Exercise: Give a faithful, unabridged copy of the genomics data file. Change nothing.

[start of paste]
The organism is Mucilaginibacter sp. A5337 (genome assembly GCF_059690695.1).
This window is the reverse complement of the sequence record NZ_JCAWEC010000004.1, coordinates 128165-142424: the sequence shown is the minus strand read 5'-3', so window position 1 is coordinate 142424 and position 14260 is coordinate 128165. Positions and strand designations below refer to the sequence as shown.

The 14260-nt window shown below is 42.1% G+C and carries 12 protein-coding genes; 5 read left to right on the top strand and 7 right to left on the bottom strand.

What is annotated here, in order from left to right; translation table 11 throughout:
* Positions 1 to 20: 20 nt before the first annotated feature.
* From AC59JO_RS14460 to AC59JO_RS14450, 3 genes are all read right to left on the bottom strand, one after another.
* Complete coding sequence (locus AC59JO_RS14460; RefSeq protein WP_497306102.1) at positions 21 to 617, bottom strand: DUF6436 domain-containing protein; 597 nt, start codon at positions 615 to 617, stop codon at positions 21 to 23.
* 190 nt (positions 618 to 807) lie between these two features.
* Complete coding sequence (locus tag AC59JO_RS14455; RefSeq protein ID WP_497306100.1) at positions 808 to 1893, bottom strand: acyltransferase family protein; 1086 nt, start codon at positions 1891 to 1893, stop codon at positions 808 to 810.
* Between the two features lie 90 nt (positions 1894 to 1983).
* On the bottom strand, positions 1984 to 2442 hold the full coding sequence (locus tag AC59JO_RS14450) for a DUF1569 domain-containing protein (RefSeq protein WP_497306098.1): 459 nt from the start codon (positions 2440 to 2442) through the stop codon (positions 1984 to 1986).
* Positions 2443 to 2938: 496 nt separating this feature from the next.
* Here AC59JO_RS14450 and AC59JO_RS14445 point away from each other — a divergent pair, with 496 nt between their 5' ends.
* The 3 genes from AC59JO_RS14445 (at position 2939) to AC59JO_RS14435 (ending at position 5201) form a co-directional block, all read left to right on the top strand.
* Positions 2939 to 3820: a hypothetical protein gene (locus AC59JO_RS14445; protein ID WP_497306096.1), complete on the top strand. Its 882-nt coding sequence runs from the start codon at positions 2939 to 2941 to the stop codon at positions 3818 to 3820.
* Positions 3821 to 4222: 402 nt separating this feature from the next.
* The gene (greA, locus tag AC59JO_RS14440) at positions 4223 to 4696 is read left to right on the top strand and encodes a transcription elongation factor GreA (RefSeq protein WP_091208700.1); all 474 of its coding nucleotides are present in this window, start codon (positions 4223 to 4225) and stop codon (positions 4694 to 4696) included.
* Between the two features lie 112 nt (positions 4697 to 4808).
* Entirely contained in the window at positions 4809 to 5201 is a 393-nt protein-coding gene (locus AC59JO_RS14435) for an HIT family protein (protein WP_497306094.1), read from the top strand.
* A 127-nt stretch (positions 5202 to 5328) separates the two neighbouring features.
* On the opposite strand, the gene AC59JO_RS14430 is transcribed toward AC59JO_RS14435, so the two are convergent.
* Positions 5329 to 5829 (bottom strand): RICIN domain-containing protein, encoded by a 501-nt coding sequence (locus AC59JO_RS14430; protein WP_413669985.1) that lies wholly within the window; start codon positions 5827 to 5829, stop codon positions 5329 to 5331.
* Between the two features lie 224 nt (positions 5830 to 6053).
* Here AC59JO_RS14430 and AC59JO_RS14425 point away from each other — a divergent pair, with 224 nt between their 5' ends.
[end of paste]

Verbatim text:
The organism is Mucilaginibacter sp. A5337 (genome assembly GCF_059690695.1).
This window is the reverse complement of the sequence record NZ_JCAWEC010000004.1, coordinates 128165-142424: the sequence shown is the minus strand read 5'-3', so window position 1 is coordinate 142424 and position 14260 is coordinate 128165. Positions and strand designations below refer to the sequence as shown.

The 14260-nt window shown below is 42.1% G+C and carries 12 protein-coding genes; 5 read left to right on the top strand and 7 right to left on the bottom strand.

What is annotated here, in order from left to right; translation table 11 throughout:
* Positions 1 to 20: 20 nt before the first annotated feature.
* From AC59JO_RS14460 to AC59JO_RS14450, 3 genes are all read right to left on the bottom strand, one after another.
* Complete coding sequence (locus AC59JO_RS14460; RefSeq protein WP_497306102.1) at positions 21 to 617, bottom strand: DUF6436 domain-containing protein; 597 nt, start codon at positions 615 to 617, stop codon at positions 21 to 23.
* 190 nt (positions 618 to 807) lie between these two features.
* Complete coding sequence (locus tag AC59JO_RS14455; RefSeq protein ID WP_497306100.1) at positions 808 to 1893, bottom strand: acyltransferase family protein; 1086 nt, start codon at positions 1891 to 1893, stop codon at positions 808 to 810.
* Between the two features lie 90 nt (positions 1894 to 1983).
* On the bottom strand, positions 1984 to 2442 hold the full coding sequence (locus tag AC59JO_RS14450) for a DUF1569 domain-containing protein (RefSeq protein WP_497306098.1): 459 nt from the start codon (positions 2440 to 2442) through the stop codon (positions 1984 to 1986).
* Positions 2443 to 2938: 496 nt separating this feature from the next.
* Here AC59JO_RS14450 and AC59JO_RS14445 point away from each other — a divergent pair, with 496 nt between their 5' ends.
* The 3 genes from AC59JO_RS14445 (at position 2939) to AC59JO_RS14435 (ending at position 5201) form a co-directional block, all read left to right on the top strand.
* Positions 2939 to 3820: a hypothetical protein gene (locus AC59JO_RS14445; protein ID WP_497306096.1), complete on the top strand. Its 882-nt coding sequence runs from the start codon at positions 2939 to 2941 to the stop codon at positions 3818 to 3820.
* Positions 3821 to 4222: 402 nt separating this feature from the next.
* The gene (greA, locus tag AC59JO_RS14440) at positions 4223 to 4696 is read left to right on the top strand and encodes a transcription elongation factor GreA (RefSeq protein WP_091208700.1); all 474 of its coding nucleotides are present in this window, start codon (positions 4223 to 4225) and stop codon (positions 4694 to 4696) included.
* Between the two features lie 112 nt (positions 4697 to 4808).
* Entirely contained in the window at positions 4809 to 5201 is a 393-nt protein-coding gene (locus AC59JO_RS14435) for an HIT family protein (protein WP_497306094.1), read from the top strand.
* A 127-nt stretch (positions 5202 to 5328) separates the two neighbouring features.
* On the opposite strand, the gene AC59JO_RS14430 is transcribed toward AC59JO_RS14435, so the two are convergent.
* Positions 5329 to 5829 (bottom strand): RICIN domain-containing protein, encoded by a 501-nt coding sequence (locus AC59JO_RS14430; protein WP_413669985.1) that lies wholly within the window; start codon positions 5827 to 5829, stop codon positions 5329 to 5331.
* Between the two features lie 224 nt (positions 5830 to 6053).
* Here AC59JO_RS14430 and AC59JO_RS14425 point away from each other — a divergent pair, with 224 nt between their 5' ends.